Last week, demonstration events remained relatively high in Central America and the Caribbean. Amidst coronavirus-related protests, the enforcement of lockdown policies led to two violent incidents in Haiti and Mexico. In Mexico, anti-government mobilization was reported for the fifth consecutive week and the lack of access to drinkable water generated unrest, while in Honduras, members of the Garifuna community protested over the kidnapping of four of their leaders. Meanwhile, gang violence continued across the region, with clashes reported in Guatemala, Haiti, Jamaica, and Mexico. Violence against civilians remained steady, with attacks reported against the opposition in Cuba and Nicaragua.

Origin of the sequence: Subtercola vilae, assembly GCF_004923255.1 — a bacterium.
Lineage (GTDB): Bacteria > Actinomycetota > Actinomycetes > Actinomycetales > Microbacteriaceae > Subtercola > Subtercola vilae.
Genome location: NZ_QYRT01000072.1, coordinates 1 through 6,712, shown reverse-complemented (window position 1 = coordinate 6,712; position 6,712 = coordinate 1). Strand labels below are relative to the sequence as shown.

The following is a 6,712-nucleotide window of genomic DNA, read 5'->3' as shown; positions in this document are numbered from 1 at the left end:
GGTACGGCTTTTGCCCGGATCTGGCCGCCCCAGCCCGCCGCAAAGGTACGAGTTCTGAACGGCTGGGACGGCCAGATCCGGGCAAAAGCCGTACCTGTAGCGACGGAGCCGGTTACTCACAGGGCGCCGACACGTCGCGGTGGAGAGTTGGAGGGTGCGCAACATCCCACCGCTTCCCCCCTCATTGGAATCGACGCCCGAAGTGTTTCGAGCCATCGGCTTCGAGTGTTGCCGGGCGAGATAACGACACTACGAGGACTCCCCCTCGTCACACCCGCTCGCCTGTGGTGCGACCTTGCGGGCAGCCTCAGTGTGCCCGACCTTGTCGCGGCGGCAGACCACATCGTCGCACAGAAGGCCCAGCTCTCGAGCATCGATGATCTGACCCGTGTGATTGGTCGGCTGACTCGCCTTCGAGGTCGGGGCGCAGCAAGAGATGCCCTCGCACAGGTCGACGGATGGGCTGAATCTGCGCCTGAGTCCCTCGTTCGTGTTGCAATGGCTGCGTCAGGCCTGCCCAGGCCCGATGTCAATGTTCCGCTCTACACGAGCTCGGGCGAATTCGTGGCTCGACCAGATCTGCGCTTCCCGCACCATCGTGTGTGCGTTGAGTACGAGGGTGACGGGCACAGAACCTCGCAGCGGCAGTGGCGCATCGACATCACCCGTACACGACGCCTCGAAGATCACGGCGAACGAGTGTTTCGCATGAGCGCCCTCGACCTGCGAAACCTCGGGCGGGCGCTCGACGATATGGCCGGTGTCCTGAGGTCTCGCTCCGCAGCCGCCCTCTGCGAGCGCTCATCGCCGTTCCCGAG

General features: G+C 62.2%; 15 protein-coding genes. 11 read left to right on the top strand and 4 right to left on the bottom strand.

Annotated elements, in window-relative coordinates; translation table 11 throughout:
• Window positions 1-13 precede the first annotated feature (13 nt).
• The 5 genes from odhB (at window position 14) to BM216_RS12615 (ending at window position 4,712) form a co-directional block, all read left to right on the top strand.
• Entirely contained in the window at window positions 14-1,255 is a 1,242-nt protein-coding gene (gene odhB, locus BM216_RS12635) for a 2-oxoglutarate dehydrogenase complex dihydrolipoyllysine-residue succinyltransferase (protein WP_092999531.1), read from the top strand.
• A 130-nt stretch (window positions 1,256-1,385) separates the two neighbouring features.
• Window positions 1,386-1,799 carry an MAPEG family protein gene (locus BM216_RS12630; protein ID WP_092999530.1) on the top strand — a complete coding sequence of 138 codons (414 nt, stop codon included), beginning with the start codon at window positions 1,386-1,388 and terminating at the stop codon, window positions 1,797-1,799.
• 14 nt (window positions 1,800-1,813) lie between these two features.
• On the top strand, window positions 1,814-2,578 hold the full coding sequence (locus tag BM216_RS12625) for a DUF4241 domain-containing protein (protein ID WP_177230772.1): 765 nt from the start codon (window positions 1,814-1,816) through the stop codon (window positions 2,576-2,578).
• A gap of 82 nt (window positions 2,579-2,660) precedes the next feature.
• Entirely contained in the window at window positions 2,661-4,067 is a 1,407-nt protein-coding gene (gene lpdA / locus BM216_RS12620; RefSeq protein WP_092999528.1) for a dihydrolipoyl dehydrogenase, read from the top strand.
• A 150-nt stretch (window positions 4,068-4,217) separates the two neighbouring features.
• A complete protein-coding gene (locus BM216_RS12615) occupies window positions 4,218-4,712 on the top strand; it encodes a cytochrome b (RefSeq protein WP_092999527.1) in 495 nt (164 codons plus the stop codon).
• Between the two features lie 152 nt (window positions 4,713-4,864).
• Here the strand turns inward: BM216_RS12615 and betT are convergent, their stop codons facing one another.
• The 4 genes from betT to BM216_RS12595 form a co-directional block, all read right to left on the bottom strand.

As the number of coronavirus cases continues to rise in the Americas, and with the extension of lockdown measures in some countries in Central America, demonstration events directly related to the coronavirus pandemic accounted for a third of the recorded demonstration events last week. In Costa Rica, unions and mayors protested against lockdown measures and their negative effects on the economy. They demanded the reopening of businesses. Additional protests were reported at the border with Nicaragua, involving stranded Nicaraguan transportation workers who are unable to cross back into their country unless they present negative coronavirus test results. This is not the first time Nicaraguan truck drivers have seen their work hampered by the pandemic: earlier in May, they protested against sanitary measures that prevented them from entering Costa Rica (CR Hoy, 27 May 2020). In Mexico and Panama, local populations have been asking for state financial support to comply with confinement measures as workers have demanded the resumption of activities. In contrast, in Belize and Puerto Rico, a group of protesters gathered near airports in opposition to its reopening and to prevent tourists from entering, fearing another surge in coronavirus cases. Meanwhile, laborers who have continued to work during the pandemic, including railway workers in Mexico and health workers in Honduras, Mexico and Panama, protested to demand protective equipment to prevent the spread of the coronavirus.